Opening batsman Dimuth Karunaratne also makes a comeback to the ODI outfit having been axed from the 50 over format two years ago. Sri Lanka’s problems of not being able to bat out 50 overs in recent times is seen as the reason for Dimuth’s return to the side.
Uncapped leg-spinner Dushan Hemantha has also been named in the squad but now that Wanindu Hasaranga has recovered from an injury, he’s expected to play ahead of the 29-year-old.
There’s no place for left-arm quick Dilshan Madushanka either although there was lot of excitement when he first made an impact during last year’s Asia Cup. Young all-rounder Dunith Wellalage has also been overlooked for the three-match series.
The selectors are not expected to do too many changes from the 16-member squad chosen for the Afghanistan series for the World Cup qualifiers.
The first ODI gets underway Friday (2nd June) followed by games on June 4th and 7th. The series was drafted in to give the Sri Lankan team some competitive games ahead of the World Cup qualifiers.
Sri Lanka Squad:
Dasun Shanaka (Captain), Kusal Mendis (Vice-Captain), Pathum Nissanka, Dimuth Karunaratne, Sadeera Samarawickrama, Angelo Mathews, Dhananjaya De Silva, Charith Asalanka, Wanindu Hasaranga, Maheesh Theekshana, Dushan Hemantha, Chamika Karunaratne, Dushmantha Chameera, Matheesha Pathirana, Lahiru Kumara, Kasun Rajitha
Hashmatullah Shahidi (Captain), Rahmat Shah (Vice-Captain), Rahmanullah Gurbaz (wk), Ibrahim Zadran, Riaz Hassan, Najibullah Zadran, Mohammad Nabi, Ikram Alikhail (wk), Azmatullah Omarzai, Rashid Khan, Mujib ur Rahman, Noor Ahmad, Abdul Rahman, Fazal Haq Farooqi, Farid Ahmad Malik.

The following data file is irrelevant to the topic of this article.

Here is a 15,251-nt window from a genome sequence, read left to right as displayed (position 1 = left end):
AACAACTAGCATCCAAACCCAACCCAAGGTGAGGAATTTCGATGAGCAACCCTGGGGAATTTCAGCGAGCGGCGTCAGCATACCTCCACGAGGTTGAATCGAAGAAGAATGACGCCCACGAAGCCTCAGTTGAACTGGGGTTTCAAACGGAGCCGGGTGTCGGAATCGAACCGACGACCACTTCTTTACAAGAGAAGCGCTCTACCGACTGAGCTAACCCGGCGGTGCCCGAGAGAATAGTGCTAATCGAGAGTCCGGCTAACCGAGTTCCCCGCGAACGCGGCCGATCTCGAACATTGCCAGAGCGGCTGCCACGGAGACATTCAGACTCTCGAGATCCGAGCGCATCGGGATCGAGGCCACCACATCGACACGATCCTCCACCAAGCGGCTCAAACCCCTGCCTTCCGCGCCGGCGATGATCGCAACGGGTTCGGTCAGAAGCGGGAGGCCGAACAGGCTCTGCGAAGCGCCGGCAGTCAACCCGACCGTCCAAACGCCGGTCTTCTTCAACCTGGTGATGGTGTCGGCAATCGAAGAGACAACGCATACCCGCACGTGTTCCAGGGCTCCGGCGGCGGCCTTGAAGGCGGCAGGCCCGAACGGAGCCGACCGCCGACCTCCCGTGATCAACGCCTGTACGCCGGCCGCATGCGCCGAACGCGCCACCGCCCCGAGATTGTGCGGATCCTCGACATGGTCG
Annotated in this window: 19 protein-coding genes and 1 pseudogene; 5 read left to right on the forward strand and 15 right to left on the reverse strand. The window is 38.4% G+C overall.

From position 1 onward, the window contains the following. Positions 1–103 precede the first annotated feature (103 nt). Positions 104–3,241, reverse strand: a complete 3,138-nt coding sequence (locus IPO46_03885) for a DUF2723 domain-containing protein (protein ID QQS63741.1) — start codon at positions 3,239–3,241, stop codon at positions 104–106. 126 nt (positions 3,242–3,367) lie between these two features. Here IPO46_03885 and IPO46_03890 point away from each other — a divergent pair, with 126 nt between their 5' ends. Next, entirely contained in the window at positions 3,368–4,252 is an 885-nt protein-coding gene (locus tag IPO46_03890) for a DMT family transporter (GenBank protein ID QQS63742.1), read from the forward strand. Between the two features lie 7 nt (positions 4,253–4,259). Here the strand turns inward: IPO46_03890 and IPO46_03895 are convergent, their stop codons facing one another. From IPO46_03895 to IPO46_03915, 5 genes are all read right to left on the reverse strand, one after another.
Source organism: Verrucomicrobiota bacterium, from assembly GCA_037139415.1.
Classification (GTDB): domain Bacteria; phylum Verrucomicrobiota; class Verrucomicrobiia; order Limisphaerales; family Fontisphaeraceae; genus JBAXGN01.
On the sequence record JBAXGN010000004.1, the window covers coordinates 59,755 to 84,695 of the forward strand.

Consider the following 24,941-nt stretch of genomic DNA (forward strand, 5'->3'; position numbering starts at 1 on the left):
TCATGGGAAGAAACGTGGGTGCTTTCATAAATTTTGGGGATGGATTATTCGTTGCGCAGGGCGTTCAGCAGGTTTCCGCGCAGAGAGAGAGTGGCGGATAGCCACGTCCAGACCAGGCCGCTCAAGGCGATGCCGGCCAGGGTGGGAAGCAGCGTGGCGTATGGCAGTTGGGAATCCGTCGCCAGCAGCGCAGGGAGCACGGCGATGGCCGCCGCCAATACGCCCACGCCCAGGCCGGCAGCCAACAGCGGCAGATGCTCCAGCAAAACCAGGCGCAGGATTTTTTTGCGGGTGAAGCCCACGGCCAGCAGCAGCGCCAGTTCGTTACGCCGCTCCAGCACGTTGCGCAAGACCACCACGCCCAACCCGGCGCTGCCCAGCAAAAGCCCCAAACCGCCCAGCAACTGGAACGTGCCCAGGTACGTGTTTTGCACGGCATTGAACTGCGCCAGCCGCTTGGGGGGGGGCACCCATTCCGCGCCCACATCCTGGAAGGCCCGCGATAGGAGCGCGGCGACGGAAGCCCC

Yupun out of competitions for few weeks due to injury
by Reemus Fernando
Sprinter Yupun Abeykoon who suffered an injury during last week’s 100 metres final of the Savona International Meet will ‘stay away from competitions for few weeks.’
“After the MRI test which I took after my race in Savona, it is unfortunate that I have to inform you all that due to a minor hamstring injury I have to stay away from competitions for a few weeks due to medical advice given by experts,” said the Italy based sprinter in a statement yesterday.
Abeykoon was placed second behind Reece Prescod of Britain in the final of the Savona International Meet last week. The national record holder returned a wind-assisted 10.01 seconds (+2.7) performance to open his season in the 100metres. However, despite placing second in the final, he was seen struggling during the last few metres of the race. The injury means he must skip one of the major 100 metres events this week.
The first South Asian Sprinter to break the ten seconds barrier in the men’s 100 metres, Abeykoon was expected to compete against a star-studded lineup at the Golden Gala Pietro Mennea in Florence later this week.
The world-class lineup includes world champion Fred Kerley and Kenyan world leader in the 100 metres this season, Ferdinand Omanyala.
“I have already started my rehab process with my physio, doctors and the rest of the staff and I am looking forward to coming back stronger than I was in the upcoming competitions,” he further stated.
The highest-ranked Sri Lankan male athlete, Abeykoon is the prime medal hopeful at this year’s Asian Games. Sri Lanka Athletics is relying heavily on Abeykoon to end the country’s medal drought in track and field at the quadrennial event.
He is also the only male athlete to be in the required range in the world rankings to be eligible for selection for this year’s World Championships.